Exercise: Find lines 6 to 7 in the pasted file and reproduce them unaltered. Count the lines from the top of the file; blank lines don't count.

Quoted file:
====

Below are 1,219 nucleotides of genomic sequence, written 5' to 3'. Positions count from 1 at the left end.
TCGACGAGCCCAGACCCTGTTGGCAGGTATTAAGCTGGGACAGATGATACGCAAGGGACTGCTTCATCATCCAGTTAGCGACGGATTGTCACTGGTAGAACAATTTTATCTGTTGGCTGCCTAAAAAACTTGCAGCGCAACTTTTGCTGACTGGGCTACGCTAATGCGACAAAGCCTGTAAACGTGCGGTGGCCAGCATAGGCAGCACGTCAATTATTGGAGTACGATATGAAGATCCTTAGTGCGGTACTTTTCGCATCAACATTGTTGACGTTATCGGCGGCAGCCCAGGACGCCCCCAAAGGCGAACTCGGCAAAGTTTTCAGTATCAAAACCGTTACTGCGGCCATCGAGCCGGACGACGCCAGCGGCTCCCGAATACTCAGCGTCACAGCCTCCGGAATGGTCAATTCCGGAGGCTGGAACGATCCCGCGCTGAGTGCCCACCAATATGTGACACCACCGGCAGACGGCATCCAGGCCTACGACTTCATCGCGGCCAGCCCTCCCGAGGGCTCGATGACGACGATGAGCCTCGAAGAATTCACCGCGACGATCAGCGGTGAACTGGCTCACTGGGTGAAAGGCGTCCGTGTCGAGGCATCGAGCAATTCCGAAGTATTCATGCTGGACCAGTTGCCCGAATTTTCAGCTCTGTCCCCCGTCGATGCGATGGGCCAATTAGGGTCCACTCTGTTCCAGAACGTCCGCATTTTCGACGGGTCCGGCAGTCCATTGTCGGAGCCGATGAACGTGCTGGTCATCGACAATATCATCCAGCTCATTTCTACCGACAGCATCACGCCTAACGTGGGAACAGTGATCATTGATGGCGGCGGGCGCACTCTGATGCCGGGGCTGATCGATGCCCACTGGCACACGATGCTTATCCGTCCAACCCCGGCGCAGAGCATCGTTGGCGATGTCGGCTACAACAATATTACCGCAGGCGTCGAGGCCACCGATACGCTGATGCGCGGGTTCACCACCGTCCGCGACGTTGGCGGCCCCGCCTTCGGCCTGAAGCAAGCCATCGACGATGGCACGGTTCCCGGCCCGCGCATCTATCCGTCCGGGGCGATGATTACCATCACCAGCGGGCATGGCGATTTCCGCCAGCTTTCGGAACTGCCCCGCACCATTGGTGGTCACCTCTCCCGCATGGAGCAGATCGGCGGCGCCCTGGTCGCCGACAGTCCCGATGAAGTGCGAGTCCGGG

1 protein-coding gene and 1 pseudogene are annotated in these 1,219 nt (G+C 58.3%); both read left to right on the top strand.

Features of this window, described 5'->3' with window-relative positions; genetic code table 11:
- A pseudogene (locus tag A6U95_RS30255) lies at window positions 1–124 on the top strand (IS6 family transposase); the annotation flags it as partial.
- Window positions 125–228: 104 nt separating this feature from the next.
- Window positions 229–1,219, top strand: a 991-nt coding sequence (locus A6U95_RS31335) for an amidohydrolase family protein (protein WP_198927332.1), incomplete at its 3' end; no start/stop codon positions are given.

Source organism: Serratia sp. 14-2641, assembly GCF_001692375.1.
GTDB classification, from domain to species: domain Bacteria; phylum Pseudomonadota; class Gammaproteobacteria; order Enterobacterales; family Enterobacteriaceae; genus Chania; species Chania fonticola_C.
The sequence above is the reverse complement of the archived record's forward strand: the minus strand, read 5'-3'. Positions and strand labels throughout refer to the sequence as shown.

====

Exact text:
- Window positions 125–228: 104 nt separating this feature from the next.
- Window positions 229–1,219, top strand: a 991-nt coding sequence (locus A6U95_RS31335) for an amidohydrolase family protein (protein WP_198927332.1), incomplete at its 3' end; no start/stop codon positions are given.